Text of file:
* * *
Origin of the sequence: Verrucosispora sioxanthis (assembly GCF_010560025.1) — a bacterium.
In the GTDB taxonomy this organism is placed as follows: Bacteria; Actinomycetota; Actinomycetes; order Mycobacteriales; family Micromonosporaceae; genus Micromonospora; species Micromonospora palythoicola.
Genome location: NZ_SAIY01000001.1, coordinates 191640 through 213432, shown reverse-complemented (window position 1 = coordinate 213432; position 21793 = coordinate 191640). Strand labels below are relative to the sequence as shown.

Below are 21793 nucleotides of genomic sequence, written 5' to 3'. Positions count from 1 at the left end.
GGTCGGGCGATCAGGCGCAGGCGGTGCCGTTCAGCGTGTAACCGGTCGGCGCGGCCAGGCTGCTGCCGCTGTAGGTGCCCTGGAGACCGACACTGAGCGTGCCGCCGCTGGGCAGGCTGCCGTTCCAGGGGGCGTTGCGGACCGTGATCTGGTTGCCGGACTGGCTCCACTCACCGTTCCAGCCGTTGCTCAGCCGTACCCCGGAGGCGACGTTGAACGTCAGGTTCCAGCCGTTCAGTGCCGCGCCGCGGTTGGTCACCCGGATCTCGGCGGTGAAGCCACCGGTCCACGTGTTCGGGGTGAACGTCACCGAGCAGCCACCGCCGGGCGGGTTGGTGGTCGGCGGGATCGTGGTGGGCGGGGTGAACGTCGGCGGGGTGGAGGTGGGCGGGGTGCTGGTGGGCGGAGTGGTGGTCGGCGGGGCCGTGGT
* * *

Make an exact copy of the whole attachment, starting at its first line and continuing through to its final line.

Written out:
Origin of the sequence: Verrucosispora sioxanthis (assembly GCF_010560025.1) — a bacterium.
In the GTDB taxonomy this organism is placed as follows: Bacteria; Actinomycetota; Actinomycetes; order Mycobacteriales; family Micromonosporaceae; genus Micromonospora; species Micromonospora palythoicola.
Genome location: NZ_SAIY01000001.1, coordinates 191640 through 213432, shown reverse-complemented (window position 1 = coordinate 213432; position 21793 = coordinate 191640). Strand labels below are relative to the sequence as shown.

Below are 21793 nucleotides of genomic sequence, written 5' to 3'. Positions count from 1 at the left end.
GGTCGGGCGATCAGGCGCAGGCGGTGCCGTTCAGCGTGTAACCGGTCGGCGCGGCCAGGCTGCTGCCGCTGTAGGTGCCCTGGAGACCGACACTGAGCGTGCCGCCGCTGGGCAGGCTGCCGTTCCAGGGGGCGTTGCGGACCGTGATCTGGTTGCCGGACTGGCTCCACTCACCGTTCCAGCCGTTGCTCAGCCGTACCCCGGAGGCGACGTTGAACGTCAGGTTCCAGCCGTTCAGTGCCGCGCCGCGGTTGGTCACCCGGATCTCGGCGGTGAAGCCACCGGTCCACGTGTTCGGGGTGAACGTCACCGAGCAGCCACCGCCGGGCGGGTTGGTGGTCGGCGGGATCGTGGTGGGCGGGGTGAACGTCGGCGGGGTGGAGGTGGGCGGGGTGCTGGTGGGCGGAGTGGTGGTCGGCGGGGCCGTGGT